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Down on the NYPD’s Farm

November 6, 2006

It is known as the Farm — the place where cops in the New York City Police Department go to dry out.

Due in part to the hours, demands, tradition and stress of The Job, alcohol has long been an NYPD staple. Unlike drug use, which is not tolerated at any level of the department, drinking, even to excess, is yet another of the NYPD's dirty little secrets.

Remember the mayhem a decade ago when drunken NYPD cops, attending a police convention in Washington D.C, terrified guests at local hotels? One of them — the 103rd precinct’s so-called “Naked Man” — supposedly slid down a hotel banister in the manner his name suggests.

More recently — and more seriously — there’s the alcohol-related tragedy involving police officer Joseph Gray, who was convicted of mowing down a young family while driving after a night of drinking. Gray is now in jail.

Legend has it that the original Farm was the property of a cop who lived upstate. Today, there is no farm. It has been replaced by a couple of alcohol rehab and counseling centers, one on Long Island, another in Pennsylvania — where cops deemed unfit for duty must spend 28 days.

Most recently, eight police officers have filed suit in federal court charging the department with violating their civil rights by forcing them into these supposedly voluntary rehab programs.

The suit was filed by Jeffrey Goldberg, who serves as cops’ attorney of last resort when the line organizations refuse to rock the department’s boat of accepted practices.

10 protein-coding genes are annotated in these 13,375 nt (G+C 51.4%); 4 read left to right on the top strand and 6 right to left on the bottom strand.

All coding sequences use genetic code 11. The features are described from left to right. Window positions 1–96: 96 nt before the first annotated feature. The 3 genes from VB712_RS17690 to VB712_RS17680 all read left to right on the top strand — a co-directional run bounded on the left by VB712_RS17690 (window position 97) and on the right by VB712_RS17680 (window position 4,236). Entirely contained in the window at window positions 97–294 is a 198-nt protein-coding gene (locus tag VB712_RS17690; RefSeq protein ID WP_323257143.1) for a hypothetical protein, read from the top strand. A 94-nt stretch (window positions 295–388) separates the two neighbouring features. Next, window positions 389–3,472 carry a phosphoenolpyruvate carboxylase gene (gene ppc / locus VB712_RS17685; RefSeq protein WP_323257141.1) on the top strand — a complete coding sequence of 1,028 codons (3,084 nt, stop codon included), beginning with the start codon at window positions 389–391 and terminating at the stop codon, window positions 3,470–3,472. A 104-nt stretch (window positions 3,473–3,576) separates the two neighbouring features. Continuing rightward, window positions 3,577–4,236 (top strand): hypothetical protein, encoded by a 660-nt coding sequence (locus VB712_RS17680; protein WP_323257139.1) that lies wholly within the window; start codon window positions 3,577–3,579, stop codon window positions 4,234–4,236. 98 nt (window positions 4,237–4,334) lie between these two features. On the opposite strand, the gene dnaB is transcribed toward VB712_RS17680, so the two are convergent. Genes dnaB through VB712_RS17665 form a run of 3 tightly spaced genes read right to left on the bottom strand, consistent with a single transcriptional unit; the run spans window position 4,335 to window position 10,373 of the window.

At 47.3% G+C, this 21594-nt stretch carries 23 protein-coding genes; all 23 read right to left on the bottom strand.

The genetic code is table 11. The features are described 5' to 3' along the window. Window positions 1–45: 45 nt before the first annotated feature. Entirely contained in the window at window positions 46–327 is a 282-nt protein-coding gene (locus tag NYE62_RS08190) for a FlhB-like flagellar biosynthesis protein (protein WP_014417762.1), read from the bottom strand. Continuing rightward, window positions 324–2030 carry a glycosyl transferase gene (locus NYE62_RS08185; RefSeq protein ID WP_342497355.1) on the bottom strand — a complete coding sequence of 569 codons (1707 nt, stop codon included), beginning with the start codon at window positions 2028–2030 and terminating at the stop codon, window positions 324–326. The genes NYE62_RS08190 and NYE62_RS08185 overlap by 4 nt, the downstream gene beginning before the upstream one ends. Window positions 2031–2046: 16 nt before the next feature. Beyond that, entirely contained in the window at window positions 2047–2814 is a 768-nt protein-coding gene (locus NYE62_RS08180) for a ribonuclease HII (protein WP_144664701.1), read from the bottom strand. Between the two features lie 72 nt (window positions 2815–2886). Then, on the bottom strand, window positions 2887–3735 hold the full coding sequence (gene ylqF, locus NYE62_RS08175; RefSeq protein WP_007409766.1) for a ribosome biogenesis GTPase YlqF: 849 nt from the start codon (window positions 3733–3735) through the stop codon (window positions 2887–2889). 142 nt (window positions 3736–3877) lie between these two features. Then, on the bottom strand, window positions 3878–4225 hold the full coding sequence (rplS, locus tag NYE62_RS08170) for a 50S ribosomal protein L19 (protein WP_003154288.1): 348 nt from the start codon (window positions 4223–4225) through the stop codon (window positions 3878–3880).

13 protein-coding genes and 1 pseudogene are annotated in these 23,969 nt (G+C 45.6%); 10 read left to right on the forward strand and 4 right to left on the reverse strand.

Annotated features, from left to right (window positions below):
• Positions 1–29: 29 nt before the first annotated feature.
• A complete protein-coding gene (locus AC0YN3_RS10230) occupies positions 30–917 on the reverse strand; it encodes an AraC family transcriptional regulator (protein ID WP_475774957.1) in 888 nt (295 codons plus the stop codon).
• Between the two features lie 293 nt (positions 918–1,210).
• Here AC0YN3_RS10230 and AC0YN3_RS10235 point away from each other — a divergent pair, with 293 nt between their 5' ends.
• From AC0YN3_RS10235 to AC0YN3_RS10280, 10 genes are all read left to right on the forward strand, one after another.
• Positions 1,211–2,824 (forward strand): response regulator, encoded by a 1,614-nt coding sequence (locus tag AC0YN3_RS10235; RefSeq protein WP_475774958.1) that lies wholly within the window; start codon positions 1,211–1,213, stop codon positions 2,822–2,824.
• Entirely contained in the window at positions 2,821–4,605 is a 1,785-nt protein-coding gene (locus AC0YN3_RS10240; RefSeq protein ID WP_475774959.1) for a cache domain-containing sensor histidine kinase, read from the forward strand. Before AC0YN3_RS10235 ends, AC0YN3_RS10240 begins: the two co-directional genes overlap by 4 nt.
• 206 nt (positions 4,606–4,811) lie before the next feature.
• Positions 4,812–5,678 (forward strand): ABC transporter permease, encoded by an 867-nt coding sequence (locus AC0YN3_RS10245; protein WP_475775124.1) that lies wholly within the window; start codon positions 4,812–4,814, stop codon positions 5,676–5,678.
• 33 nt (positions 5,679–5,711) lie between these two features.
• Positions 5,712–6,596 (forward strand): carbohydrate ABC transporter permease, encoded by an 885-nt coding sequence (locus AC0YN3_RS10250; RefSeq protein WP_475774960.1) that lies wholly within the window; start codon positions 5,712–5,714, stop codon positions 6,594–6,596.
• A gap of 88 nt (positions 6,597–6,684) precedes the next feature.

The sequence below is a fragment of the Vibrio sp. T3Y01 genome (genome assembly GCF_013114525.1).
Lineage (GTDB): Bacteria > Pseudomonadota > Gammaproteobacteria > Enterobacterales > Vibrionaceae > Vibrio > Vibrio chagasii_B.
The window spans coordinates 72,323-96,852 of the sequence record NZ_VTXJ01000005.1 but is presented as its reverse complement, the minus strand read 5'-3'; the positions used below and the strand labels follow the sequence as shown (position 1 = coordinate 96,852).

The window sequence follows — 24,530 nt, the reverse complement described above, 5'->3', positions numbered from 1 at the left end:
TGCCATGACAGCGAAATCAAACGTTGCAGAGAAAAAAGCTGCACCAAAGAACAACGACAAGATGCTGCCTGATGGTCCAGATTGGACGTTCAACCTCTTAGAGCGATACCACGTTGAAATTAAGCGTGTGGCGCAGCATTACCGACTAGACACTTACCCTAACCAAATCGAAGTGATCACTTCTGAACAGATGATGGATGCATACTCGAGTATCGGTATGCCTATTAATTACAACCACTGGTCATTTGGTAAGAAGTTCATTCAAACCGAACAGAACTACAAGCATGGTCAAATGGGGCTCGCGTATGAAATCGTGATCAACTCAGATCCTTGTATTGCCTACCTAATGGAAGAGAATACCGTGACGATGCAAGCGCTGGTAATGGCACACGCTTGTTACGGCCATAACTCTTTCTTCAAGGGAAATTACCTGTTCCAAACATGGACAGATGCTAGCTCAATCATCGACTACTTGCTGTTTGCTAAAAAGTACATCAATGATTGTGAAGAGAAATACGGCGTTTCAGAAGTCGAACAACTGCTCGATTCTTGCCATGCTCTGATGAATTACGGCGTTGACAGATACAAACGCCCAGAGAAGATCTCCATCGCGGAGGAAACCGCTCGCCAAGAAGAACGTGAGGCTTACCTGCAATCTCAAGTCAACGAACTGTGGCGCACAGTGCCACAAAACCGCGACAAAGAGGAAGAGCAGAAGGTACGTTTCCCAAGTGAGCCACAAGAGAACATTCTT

As Phil Karasyk, the attorney for the Detective Endowment Association, puts it, “The Counseling Services Unit, which determines that police officers go for treatment, was put in place as an intermediate step for officers with alcohol problems so that the department wouldn’t fire them for being unfit for duty. The vast majority of officers who go to these places are helped. From the members’ standpoint, I think the counseling unit serves an important function.”

Goldberg’s suit, however, has raised questions about the practices of the counseling unit, which is under the office of the police commissioner, and of the conduct and qualifications of its officers who make the determinations.

The suit also questions whether the counseling unit may be colluding with the rehab centers to engage in fraudulent billing practices.

An apparently unrelated lawsuit Goldberg recently filed against an outside, non-profit, police-counseling agency has resulted in Police Commissioner Ray Kelly’s announcing an audit into program’s expenditures.

Meanwhile, the department’s counseling unit’s former commanding officer, Lieu. Jacqueline McCarthy, pleaded guilty last year to being AWOL when she traveled to Florida with Det. Susan Gimblet, supposedly to inspect a new treatment facility, without the permission of her superior.

McCarthy was placed on dismissal probation and allowed to retire. She has not been replaced. The unit is now headed by a sergeant.

Gimblet, who recommends which officers are to be sent to the farm, has acknowledged in the lawsuit that she made recommendations while her state certification as an alcohol substance abuse counselor had lapsed between September 2003 and March 2005.

Both she and the city’s corporation counsel declined comment, pending the current litigation.

Karasyk, who is also the attorney for the Lieutenants Benevolent Association and represented McCarthy at her departmental trial, said she was suffering from leukemia and was unavailable for comment.